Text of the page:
Economist concludes Autumn Lecture Series
On Nov. 13, Michael Greenberger held a lecture in the Hancock Center to discuss the 2008 financial meltdown, President Obama's failures and the current economic state. Greenberger is a University of Maryland professor and a former director of the Division of Trading and Markets for the Commodity Futures Training Commission (CFTC), a government agency that regulates financial markets. Greenberger was the last speaker for this year's Autumn Lecture Series, which included Jeffrey Toobin, Dr. Jaap Jacobs, two of Henrietta Lacks' family members, and Yossi Klein Halevi.
Marist students, faculty members, and Poughkeepsie residents listened as Greenberger addressed the financial crisis. In order to understand the causes of the crash, there are two essential terms to know - mortgage-backed securities and subprime lending. Mortgage-backed securities are mortgages that banks sell to investors in order to receive more money to disperse. The problem was that the greed and riskiness of the banks led to what is called subprime lending. Subprime lending refers to banks that give loans to people, knowing that they cannot pay them off. Many of these loans defaulted, creating economic turmoil. After the banks were bailed out, President Obama disappointed many Americans, including Greenberger, by appointing many of the greedy bankers to serve under his administration.
Greenberger believes that instead of standing up to the banks and indicting them, Obama stayed low and did nothing due to his close ties to the banks and many financiers. Greenberger noted that it is rare to find any politician who is willing to fight the banks because they rely on them so much for campaign contributions. Therefore, it is difficult for Americans to learn the truth of what happened.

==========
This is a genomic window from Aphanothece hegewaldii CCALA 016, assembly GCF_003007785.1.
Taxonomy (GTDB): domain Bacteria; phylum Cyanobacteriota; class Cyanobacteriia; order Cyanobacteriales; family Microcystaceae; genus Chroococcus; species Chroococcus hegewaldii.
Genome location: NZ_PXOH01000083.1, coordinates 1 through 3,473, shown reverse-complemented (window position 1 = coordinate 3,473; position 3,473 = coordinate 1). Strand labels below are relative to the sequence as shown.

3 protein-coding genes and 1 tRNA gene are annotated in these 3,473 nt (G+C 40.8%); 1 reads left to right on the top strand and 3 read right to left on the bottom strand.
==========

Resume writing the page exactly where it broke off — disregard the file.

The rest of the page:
"Nobody wants you to understand it," Greenberger said, "because if the banks go south, [the government] wants you to pay for them. President Obama isn't talking about it and the Republican Party isn't talking about it."
Greenberger also addressed ongoing problems within the Obama administration.
"I describe myself as a progressive democrat who voted for Obama twice, but I'm very angry with the President."
Greenberger justified his anger by pointing to an increase in NSA surveillance, an undoubtedly abysmal healthcare.gov launch, and a lack of financial expertise.
"I don't think President Obama understands what happened during the meltdown. [He] is not curious enough to learn what happened," Greenberger continued.
Greenberger explained how Obama campaigned on the promise to help the people who became victims of the banks' risky behavior, but when he was elected, his policies favored the banks.
"Nothing was done to help people with mortgages that went underwater." Greenberger also argued a key reason for Obama's lackluster economic policies is his refusal "to talk to anyone from the outside." According to the professor, President Obama won't help and "the Republican party certainly won't help," but there is one politician who gives him hope.
"Elizabeth Warren has made it clear she's an enemy of the banks," Greenberger said. He has high praise for Warren, a Democratic senator from Massachusetts. He believes she has a chance to contend for the 2016 Democratic presidential nomination against the party's current favorite, Hillary Clinton. According to Greenberger, if Clinton continues to act as a puppet for the banks, then Warren will challenge her.
As far as what could have been done to fix the crisis, Greenberger noted that one solution would have been to temporarily federalize the banks so they could be handed over to competent people. He also said the top bankers responsible for the crash should have been charged with crimes.
"If Jamie Dimon had to go to jail, it would send a message around the world that there are consequences for what the banks did," Greenberger said.
Since no one was indicted, Greenberger believes this made the impression that "the banks are too big to jail, not too big to fail." In fact, Greenberger even believes there is a 50-50 chance a similar crisis could happen again, but this time it would make an even greater dent on the global economy.
"An economic crash now would be worse because we don't have the money to bail out the banks. We aren't in a recovery. We're in a very, very frightening mess."
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